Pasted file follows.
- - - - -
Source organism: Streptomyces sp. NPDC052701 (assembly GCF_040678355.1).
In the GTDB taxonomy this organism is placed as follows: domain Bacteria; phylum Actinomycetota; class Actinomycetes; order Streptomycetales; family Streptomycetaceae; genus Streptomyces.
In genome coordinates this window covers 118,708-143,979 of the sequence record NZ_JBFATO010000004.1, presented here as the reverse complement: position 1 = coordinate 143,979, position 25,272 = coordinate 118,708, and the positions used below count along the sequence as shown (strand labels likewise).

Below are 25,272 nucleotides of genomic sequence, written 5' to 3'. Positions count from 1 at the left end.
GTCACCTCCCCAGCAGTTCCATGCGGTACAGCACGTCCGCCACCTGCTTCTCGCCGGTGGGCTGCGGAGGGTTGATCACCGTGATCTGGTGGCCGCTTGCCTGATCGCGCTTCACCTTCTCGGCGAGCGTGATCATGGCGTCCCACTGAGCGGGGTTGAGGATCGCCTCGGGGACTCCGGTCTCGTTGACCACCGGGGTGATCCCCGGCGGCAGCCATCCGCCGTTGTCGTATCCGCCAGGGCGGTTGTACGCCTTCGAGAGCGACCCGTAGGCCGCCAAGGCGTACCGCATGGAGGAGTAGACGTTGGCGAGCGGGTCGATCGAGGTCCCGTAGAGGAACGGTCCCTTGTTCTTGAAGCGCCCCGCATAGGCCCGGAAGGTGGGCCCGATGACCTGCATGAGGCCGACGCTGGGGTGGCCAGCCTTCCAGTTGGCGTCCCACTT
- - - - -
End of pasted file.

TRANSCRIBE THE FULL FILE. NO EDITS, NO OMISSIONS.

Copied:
Source organism: Streptomyces sp. NPDC052701 (assembly GCF_040678355.1).
In the GTDB taxonomy this organism is placed as follows: domain Bacteria; phylum Actinomycetota; class Actinomycetes; order Streptomycetales; family Streptomycetaceae; genus Streptomyces.
In genome coordinates this window covers 118,708-143,979 of the sequence record NZ_JBFATO010000004.1, presented here as the reverse complement: position 1 = coordinate 143,979, position 25,272 = coordinate 118,708, and the positions used below count along the sequence as shown (strand labels likewise).

Below are 25,272 nucleotides of genomic sequence, written 5' to 3'. Positions count from 1 at the left end.
GTCACCTCCCCAGCAGTTCCATGCGGTACAGCACGTCCGCCACCTGCTTCTCGCCGGTGGGCTGCGGAGGGTTGATCACCGTGATCTGGTGGCCGCTTGCCTGATCGCGCTTCACCTTCTCGGCGAGCGTGATCATGGCGTCCCACTGAGCGGGGTTGAGGATCGCCTCGGGGACTCCGGTCTCGTTGACCACCGGGGTGATCCCCGGCGGCAGCCATCCGCCGTTGTCGTATCCGCCAGGGCGGTTGTACGCCTTCGAGAGCGACCCGTAGGCCGCCAAGGCGTACCGCATGGAGGAGTAGACGTTGGCGAGCGGGTCGATCGAGGTCCCGTAGAGGAACGGTCCCTTGTTCTTGAAGCGCCCCGCATAGGCCCGGAAGGTGGGCCCGATGACCTGCATGAGGCCGACGCTGGGGTGGCCAGCCTTCCAGTTGGCGTCCCACTT